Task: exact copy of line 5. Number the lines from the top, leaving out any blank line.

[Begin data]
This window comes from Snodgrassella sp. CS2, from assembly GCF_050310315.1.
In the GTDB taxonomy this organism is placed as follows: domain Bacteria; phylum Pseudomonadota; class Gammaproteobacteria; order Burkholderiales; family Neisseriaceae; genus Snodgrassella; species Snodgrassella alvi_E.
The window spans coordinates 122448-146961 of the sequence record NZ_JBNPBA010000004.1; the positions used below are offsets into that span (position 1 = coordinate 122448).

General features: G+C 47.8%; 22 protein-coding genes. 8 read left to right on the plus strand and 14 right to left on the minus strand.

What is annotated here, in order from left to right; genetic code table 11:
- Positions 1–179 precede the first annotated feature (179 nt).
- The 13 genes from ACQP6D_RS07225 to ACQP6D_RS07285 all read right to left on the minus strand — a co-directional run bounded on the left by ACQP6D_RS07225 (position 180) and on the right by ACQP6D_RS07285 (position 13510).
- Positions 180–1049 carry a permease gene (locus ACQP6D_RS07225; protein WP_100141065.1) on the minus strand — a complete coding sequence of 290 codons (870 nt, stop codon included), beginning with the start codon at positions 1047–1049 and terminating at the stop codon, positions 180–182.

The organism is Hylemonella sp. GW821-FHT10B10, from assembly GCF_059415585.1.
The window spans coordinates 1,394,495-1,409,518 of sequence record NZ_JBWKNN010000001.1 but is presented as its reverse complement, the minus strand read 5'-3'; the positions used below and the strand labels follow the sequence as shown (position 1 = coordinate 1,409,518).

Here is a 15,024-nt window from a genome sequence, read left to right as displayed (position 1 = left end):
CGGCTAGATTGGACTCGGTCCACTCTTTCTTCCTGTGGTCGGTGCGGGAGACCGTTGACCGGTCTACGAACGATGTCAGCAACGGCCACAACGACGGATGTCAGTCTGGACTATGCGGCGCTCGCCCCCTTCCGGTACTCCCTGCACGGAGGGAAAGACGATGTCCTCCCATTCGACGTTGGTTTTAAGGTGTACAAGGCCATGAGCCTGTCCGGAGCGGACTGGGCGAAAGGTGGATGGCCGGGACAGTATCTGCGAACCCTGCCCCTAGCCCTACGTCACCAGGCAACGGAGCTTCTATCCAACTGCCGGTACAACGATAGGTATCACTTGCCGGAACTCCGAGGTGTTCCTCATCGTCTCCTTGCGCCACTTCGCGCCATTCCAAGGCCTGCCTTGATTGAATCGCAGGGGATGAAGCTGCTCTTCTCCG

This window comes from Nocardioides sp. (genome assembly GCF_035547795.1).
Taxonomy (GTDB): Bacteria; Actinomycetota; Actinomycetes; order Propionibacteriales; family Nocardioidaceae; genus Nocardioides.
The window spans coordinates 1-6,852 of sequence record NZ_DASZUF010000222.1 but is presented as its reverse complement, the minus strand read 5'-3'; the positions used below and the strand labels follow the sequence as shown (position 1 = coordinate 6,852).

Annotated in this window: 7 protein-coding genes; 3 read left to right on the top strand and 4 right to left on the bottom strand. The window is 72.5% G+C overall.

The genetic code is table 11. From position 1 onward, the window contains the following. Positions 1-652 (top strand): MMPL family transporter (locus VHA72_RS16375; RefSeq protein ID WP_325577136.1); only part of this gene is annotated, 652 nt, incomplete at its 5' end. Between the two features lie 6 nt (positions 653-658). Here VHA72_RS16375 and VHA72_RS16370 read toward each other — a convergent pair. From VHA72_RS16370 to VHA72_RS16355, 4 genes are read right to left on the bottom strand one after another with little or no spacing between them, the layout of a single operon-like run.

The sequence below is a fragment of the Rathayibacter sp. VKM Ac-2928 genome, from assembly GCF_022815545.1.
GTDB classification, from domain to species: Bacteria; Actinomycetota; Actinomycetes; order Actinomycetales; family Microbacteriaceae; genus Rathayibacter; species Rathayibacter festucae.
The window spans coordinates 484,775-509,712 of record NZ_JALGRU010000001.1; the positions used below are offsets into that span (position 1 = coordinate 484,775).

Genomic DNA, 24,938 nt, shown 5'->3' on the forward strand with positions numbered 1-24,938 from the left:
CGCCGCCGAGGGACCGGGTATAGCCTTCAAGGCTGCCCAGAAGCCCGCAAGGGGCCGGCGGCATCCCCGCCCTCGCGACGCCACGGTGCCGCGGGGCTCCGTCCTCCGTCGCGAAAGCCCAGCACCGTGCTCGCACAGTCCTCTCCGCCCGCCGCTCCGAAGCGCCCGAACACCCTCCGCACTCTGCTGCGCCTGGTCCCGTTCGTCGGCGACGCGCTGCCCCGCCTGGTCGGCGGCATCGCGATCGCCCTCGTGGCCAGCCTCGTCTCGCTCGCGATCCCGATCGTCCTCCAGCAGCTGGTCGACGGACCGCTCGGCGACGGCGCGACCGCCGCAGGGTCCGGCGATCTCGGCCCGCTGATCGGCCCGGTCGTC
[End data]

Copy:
What is annotated here, in order from left to right; genetic code table 11: